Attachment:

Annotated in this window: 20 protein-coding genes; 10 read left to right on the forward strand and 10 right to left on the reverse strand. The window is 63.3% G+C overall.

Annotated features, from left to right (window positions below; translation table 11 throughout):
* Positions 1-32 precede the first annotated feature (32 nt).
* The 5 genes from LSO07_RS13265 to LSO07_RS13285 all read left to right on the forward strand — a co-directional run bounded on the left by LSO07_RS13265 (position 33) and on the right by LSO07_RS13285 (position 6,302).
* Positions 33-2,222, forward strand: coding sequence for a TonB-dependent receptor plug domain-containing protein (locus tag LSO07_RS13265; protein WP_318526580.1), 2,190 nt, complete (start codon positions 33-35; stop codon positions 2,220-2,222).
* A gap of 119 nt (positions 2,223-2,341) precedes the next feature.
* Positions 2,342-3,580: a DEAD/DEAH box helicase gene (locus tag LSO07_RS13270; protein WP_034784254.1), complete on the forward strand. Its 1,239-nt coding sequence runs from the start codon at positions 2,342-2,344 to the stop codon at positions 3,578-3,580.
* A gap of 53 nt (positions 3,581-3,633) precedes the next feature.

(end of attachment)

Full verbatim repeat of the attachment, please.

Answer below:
Annotated in this window: 20 protein-coding genes; 10 read left to right on the forward strand and 10 right to left on the reverse strand. The window is 63.3% G+C overall.

Annotated features, from left to right (window positions below; translation table 11 throughout):
* Positions 1-32 precede the first annotated feature (32 nt).
* The 5 genes from LSO07_RS13265 to LSO07_RS13285 all read left to right on the forward strand — a co-directional run bounded on the left by LSO07_RS13265 (position 33) and on the right by LSO07_RS13285 (position 6,302).
* Positions 33-2,222, forward strand: coding sequence for a TonB-dependent receptor plug domain-containing protein (locus tag LSO07_RS13265; protein WP_318526580.1), 2,190 nt, complete (start codon positions 33-35; stop codon positions 2,220-2,222).
* A gap of 119 nt (positions 2,223-2,341) precedes the next feature.
* Positions 2,342-3,580: a DEAD/DEAH box helicase gene (locus tag LSO07_RS13270; protein WP_034784254.1), complete on the forward strand. Its 1,239-nt coding sequence runs from the start codon at positions 2,342-2,344 to the stop codon at positions 3,578-3,580.
* A gap of 53 nt (positions 3,581-3,633) precedes the next feature.